so benefits of a ferrocericum rod would be theyre cheaper, they are the consumable, the frizzen should last much longer, and the hotter spark should eliminate the need for sulfur should you need to fabricate your own black powder in a survival scenario

ive been toying with the idea of designing a new lock better tailored towards the use of ferrocericum rods for ignition, possibly based off the wheellock ending up something like a large spring-loaded zippo lighter
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Old 10-19-2017, 08:21 PM
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so, do you guys think it might be pursuing a lock that is actually designed to work with ferro rods?.. im sure theres a modern solution to protect the rifle from the heat of the spark as well
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Old 10-20-2017, 07:17 AM
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so, do you guys think it might be pursuing a lock that is actually designed to work with ferro rods?.. im sure theres a modern solution to protect the rifle from the heat of the spark as well
not really the folks who tend to use trad rifles for hunting and the like go for traditional for a reason. there might be a nich market but you never know if you never try
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Old 10-24-2017, 10:39 PM
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so, do you guys think it might be pursuing a lock that is actually designed to work with ferro rods?.. im sure theres a modern solution to protect the rifle from the heat of the spark as well
a modern solution for a traditional flintlock.....cuz ya can always find ferro rods in the wilds..

what dimwit idea...
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Old 10-25-2017, 12:10 AM
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........nice
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Old 10-25-2017, 03:51 AM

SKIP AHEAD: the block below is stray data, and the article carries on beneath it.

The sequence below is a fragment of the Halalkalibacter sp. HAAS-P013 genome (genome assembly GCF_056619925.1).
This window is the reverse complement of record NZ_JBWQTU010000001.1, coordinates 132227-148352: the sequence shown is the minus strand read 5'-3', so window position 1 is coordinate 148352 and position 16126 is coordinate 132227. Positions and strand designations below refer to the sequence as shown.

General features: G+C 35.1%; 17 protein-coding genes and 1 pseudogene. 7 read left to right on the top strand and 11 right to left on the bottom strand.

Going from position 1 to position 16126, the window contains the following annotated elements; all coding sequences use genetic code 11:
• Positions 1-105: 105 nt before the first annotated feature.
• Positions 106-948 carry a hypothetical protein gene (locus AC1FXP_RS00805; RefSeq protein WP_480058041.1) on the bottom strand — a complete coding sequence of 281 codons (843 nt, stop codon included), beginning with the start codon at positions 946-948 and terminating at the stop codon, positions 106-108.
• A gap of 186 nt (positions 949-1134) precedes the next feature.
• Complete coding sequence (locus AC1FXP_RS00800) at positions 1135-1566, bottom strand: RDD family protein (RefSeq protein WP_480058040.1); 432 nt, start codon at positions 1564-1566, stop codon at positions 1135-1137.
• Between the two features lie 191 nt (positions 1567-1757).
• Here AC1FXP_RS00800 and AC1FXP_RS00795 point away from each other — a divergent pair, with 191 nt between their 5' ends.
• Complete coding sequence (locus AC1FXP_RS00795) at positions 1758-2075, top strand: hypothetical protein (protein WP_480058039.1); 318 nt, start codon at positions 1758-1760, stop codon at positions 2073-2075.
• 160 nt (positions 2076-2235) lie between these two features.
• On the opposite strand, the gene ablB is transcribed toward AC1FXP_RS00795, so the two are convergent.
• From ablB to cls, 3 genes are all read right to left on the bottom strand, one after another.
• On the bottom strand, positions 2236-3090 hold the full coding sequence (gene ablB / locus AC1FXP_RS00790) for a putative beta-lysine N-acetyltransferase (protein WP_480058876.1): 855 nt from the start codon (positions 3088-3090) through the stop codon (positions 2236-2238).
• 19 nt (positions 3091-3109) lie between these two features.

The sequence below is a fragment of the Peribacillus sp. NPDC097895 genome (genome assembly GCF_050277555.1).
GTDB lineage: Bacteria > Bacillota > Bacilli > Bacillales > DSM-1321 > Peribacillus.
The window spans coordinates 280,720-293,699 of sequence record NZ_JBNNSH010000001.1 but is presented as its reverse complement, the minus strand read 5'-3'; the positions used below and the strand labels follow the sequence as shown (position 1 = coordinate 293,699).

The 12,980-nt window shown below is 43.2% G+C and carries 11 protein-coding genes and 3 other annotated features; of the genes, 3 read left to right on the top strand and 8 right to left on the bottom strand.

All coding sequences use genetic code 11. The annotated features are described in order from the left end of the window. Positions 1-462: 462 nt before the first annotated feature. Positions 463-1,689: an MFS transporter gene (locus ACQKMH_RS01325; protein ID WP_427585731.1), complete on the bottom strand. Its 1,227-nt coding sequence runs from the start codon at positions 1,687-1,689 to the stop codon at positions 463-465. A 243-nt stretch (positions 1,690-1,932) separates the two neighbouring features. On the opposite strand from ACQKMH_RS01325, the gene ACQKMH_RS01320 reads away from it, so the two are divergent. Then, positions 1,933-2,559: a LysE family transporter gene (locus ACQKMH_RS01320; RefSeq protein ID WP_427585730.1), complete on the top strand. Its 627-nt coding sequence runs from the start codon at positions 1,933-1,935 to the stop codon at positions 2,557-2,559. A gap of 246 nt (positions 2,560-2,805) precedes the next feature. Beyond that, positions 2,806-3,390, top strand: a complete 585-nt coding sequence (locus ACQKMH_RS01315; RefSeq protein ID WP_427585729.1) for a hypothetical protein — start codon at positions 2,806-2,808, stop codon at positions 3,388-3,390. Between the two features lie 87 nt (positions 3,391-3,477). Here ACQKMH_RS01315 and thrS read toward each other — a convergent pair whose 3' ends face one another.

Flinter Flinter is offline
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so, do you guys think it might be pursuing a lock that is actually designed to work with ferro rods?.. im sure theres a modern solution to protect the rifle from the heat of the spark as well
It's been done. You can read all about it on the flintlock forums.

It never caught on and I don't think it ever will. It's in the same category as agate flints, ceramic flints, sawn flints....speaking as a man who shoots flintlocks on a regular basis, as long as I can get real flint, what's the point?

The target audience for a product like that won't accept it. As far as I know, there are no states that still require flintlocks to hunt in black powder season. What that means is, guys who use flinters do so because they want to...and trust me, their attachment to their rifles are akin to a Jedi and his light saber. We stand around and brag about accuracy, reliability, wood grain, and flint life.
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Old 11-19-2017, 05:37 PM
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Interesting . My experience with flinders is limited , but I have used that brown flint
I find in prairie . Shatters a bit but it often worked for me .